A Digital Drug?

A widespread occurrence in the modern world, the absence of this phenomenon may be regarded as something of an absurdity. Consequently, my perspective on this topic may be regarded as slightly eccentric. However, given the strength of my personal experiences, I wanted to share my opinion on the issue.


Social media is a constant companion in our daily lives. It is with us throughout our day, in our best and worst times, capturing moments and memories that would otherwise be lost to us. It is a way to connect with loved ones and stay in touch with friends that would otherwise drift away. You might be wondering right now that it is a pretty weird way to argue against something by proclaiming its virtues. But it is precisely because of these advantages that social media has become such a difficult commodity to leave.

One of the most natural human behaviors is the mechanism of comparison. It is what helps us to progress in life by constantly developing benchmarks of performance based on our peers. However, when overdone, it can be an extremely destructive habit that can have severe mental health repercussions. Constantly comparing oneself to other people can leave one perpetually dissatisfied with one’s life. The reason for this is that there will always be people who will be better off or at a better stage in life and a comparison with them will do no more than disturb our own peace and contentment.


It is precisely this danger that social media exacerbates. Each person posts the highlights of their day which may or may not be an accurate reflection of their current state. However, the moment is documented and presented in a manner that makes it seem as though it was an unbelievably fantastic event. The reality though, may not be consistent with the image. I myself have been part of several social media posts that when viewed later seemed a detachment from the actual events that transpired. I have heard similar stories from my other friends as well. It is not always the case but my experience leads me to believe that such events are not uncommon. However, it does not seem that way when viewed by a third person. Consequently, some of us may be viewing the other person’s storylines as some thrilling adventure while knowing that the reality of our own posts was not as exciting as it seemed. This leads to a feeling of dissatisfaction, loneliness and an urge to be part of more and more exciting moments even when we may not actually want to. This is known as a social anxiety called FOMO or the “Fear Of Missing Out”. It is manifested by the constant comparison of one’s life with other people through observations on social media.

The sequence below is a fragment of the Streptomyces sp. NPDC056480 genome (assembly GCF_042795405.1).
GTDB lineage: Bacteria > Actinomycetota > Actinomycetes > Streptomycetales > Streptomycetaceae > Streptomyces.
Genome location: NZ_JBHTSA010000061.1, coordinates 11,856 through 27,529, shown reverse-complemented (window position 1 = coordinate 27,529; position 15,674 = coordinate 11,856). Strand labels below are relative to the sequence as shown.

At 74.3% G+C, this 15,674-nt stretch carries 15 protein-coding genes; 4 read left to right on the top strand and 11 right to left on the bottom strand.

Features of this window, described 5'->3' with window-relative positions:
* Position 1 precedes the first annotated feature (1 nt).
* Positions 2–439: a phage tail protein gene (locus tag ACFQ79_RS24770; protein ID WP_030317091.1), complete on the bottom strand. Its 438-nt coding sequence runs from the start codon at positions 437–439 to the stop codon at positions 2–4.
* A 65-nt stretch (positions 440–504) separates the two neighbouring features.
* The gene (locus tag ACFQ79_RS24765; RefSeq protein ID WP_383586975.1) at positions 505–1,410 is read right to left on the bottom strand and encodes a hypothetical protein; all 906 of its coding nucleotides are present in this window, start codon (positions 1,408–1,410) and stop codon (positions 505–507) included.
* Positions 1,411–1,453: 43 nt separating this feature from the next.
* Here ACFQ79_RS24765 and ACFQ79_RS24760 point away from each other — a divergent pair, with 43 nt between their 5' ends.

Conclusively, while social media has a lot of benefits, there are also a lot of dangers lurking in the shadows. With the increasing rate of mental health issues in the West, it is my belief that social media has a strong role to play. Multiple studies have found a strong link between heavy social media and an increased risk for depression, anxiety, loneliness, self-harm, and even suicidal thoughts (Alutaybi et al.). Perhaps the most troubling aspect of all in the case of this particular danger is the degree of attachment we have created with social media. I have witnessed firsthand people understanding its problems and attempting to leave it but failing due to the dependence it has created. Could it be the first in a future of digital drugs? Only time will tell…



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